Yahalom was a White Russian. "When I left the landscape of lilacs in bloom and exchanged it for the Persian lilac tree, it broke my heart," he said, "until the day came when I identified with the local villages and King Solomon Street and the hoof beats of the overburdened camels on their way to Jaffa.
Kitsch on the mountain
Like many in his generation, Yahalom worked mainly in the public sector, including scores of public and state sites, many of which have become an integral part of the national narrative: Gan Hashlosha (Sahne) National Park, the antiquities sites of Beit She'arim, Caesarea and Beit She'an, dozens of kibbutzim in the valleys and the Negev, from Sha'ar Amakim and Mishmar Ha'emek to Dorot, Saad and Nitzanim; the Weizmann Institute of Science, Tel Aviv University and Hebrew University's Givat Ram campus in Jerusalem and the workers' hostels in Tel Aviv, to name just a few.
In 1955 he and Tsur designed the beautiful gardens surrounding the "anonymous" tenements in the housing project where I grew up in Givatayim, providing some compensation for the loss of the Sharon landscapes of my early childhood. Every spring the jacaranda trees that he liberally scattered "lit up with purple light," as Yahalom described them. In summer the Poinciana trees blossomed in flaming red. There is space and hidden places, grass and shade, slopes and plateaus, and thanks to his planning wisdom, the garden flourishes to this day, even under less than optimal maintenance.
Yahalom also helped plan David Ben-Gurion's burial site in Sde Boker and the original Memorial Mountain at Yad Vashem Holocaust Memorial Museum in Jerusalem, which has since undergone many changes. The most noteworthy of these changes is that the construction of the Valley of the Communities, which the Israel Prize judges defined as an exemplary work. Yahalom said that he was not completely satisfied with the Yad Vashem complex and the memorial ritual in general.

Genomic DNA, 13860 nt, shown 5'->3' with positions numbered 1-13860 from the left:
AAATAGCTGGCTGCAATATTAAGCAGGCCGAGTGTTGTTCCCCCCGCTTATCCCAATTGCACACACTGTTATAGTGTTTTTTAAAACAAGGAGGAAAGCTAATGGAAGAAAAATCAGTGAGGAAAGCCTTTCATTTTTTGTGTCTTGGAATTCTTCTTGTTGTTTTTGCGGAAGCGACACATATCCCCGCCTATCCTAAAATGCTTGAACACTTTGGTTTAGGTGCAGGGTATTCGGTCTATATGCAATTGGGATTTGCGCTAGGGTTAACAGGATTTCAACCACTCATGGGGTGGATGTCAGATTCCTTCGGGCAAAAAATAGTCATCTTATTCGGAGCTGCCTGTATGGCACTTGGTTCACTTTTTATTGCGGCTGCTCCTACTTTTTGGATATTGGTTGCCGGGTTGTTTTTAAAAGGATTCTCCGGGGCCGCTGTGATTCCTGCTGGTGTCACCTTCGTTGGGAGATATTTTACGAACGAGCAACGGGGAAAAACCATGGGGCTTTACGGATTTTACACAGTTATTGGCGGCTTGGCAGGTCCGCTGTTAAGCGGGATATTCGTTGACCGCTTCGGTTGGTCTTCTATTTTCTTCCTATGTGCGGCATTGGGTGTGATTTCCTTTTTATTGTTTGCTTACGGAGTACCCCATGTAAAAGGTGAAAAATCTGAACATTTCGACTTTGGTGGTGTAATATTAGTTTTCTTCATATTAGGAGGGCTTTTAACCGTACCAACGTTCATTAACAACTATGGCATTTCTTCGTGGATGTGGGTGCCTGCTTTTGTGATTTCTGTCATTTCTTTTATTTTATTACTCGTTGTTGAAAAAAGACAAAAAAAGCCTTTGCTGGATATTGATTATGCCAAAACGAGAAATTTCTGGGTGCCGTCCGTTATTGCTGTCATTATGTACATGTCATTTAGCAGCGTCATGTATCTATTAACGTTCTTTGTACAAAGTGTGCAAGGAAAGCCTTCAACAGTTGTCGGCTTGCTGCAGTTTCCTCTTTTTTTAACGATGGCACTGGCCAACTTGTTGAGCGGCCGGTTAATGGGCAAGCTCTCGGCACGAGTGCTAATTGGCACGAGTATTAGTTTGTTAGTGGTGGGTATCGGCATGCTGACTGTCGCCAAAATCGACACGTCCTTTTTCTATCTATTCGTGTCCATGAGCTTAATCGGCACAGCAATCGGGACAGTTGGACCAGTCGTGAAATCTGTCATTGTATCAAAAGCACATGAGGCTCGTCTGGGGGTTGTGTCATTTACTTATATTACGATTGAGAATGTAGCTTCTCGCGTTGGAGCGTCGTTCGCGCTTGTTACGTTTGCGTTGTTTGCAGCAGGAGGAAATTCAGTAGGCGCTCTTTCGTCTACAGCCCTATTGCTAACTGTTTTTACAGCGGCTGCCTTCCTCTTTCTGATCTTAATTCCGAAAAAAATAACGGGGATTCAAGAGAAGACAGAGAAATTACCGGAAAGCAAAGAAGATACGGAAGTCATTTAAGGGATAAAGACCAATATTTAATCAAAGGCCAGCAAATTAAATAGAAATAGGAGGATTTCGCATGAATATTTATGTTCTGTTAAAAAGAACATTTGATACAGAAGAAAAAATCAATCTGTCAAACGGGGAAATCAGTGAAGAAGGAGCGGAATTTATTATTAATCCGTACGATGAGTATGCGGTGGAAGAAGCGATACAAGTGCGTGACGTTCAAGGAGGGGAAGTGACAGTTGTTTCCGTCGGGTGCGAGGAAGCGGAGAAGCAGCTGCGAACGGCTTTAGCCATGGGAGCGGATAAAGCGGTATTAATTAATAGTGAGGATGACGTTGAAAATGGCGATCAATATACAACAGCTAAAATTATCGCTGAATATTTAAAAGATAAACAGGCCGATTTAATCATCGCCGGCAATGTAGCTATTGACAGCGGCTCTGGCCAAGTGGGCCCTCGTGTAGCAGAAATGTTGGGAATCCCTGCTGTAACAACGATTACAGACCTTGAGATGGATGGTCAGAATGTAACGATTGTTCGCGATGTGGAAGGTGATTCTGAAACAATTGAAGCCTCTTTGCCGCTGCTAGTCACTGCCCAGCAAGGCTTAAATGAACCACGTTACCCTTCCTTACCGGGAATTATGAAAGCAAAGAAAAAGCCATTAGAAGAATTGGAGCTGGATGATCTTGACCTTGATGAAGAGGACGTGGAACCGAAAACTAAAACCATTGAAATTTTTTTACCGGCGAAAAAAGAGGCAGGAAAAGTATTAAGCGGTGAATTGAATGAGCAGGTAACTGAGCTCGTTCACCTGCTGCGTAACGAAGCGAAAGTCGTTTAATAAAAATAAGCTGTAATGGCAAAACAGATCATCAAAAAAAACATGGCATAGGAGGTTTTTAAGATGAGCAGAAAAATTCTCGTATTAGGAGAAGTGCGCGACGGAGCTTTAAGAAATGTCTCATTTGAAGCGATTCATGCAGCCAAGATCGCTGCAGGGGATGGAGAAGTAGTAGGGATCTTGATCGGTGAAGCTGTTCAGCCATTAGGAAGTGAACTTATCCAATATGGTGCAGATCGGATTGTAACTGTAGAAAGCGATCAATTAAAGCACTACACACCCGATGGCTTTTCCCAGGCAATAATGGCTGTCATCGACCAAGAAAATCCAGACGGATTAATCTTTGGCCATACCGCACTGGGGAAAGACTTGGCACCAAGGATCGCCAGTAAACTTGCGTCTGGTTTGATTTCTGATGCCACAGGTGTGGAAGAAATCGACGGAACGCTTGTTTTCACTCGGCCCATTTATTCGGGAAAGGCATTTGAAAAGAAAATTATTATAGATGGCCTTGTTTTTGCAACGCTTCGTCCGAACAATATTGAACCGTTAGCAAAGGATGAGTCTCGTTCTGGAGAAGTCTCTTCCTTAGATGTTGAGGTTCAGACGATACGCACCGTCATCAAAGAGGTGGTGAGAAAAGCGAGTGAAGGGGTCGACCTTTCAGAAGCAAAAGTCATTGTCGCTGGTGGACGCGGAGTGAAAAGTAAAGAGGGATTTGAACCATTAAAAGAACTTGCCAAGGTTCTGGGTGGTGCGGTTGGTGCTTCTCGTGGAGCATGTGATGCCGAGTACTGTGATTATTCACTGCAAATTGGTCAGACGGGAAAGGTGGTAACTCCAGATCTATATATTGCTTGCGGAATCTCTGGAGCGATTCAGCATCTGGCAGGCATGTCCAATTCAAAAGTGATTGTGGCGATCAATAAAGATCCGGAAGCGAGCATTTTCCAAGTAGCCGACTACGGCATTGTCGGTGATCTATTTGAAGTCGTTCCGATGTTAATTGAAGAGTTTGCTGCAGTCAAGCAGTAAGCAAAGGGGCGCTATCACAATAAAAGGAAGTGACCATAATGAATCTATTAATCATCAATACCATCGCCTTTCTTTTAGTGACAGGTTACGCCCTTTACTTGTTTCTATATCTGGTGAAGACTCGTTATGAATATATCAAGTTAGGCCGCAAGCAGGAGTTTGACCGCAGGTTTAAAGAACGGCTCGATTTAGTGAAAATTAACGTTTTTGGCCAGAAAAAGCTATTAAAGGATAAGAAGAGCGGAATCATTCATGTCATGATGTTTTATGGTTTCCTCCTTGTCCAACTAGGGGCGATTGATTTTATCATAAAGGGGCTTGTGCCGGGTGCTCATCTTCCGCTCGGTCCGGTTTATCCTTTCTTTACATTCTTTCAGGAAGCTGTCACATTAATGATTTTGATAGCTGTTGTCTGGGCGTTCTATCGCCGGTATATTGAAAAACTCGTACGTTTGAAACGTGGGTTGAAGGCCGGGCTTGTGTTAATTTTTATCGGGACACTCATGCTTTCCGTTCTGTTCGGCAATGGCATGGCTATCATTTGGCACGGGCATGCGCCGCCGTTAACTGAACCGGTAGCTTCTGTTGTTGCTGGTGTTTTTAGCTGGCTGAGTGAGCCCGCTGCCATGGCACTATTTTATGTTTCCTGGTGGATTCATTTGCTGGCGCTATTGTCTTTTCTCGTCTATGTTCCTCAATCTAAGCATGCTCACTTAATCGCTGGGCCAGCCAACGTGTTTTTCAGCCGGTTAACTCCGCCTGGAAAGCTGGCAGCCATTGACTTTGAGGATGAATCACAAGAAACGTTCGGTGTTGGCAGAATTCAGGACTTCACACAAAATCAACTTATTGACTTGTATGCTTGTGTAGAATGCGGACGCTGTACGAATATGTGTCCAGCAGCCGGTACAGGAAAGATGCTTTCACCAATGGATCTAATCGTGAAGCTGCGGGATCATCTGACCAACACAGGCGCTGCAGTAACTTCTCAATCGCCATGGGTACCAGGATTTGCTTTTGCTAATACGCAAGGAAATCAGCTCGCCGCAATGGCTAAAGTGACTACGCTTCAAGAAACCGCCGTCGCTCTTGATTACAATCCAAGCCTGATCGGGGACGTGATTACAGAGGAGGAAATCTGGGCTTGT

During the planning stages he waged a struggle with Yad Vashem "over the value of modesty, of not saying everything" in the Valley of the Communities, and he protested the kitsch that he felt had taken over the mountain. As he stated in an interview afterward, he was only partially successful in this struggle. "The only thing I can say about myself in connection with this is that like Noah, who was righteous in his generation, I too was righteous, but perhaps only in my generation," said Yahalom.
Yahalom was born in 1913 in the agricultural community of Antopol. At age 20 he immigrated to Israel with a Hashomer Hatzair youth group that was among the founders of Kibbutz Kfar Menahem. Most of his education was informal - his professional training was doing practical work in the office of landscape architect Yehiel Segal, where he watched his teacher and mentor and became his partner until opening his own office in 1942. For 40 years, starting in 1953, his office partner was Dan Tsur. The two worked together in total agreement until Yahalom's retirement in 1993, when he was 80.
Even after his retirement, Yahalom continued to be an influential figure, always up to date with his field, a fascinating, broad-minded and provocative conversationalist. Many came to visit his home - a heartwarming and modest house designed by architect friends, Ora and Yaakov Yaar, with a lovely garden that he designed himself. Years after he had ceased to be involved in planning and was losing his eyesight, he said, "I still dream gardens." Yahalom is survived by his wife, Leah, two daughters, a son, grandchildren and a great-granddaughter.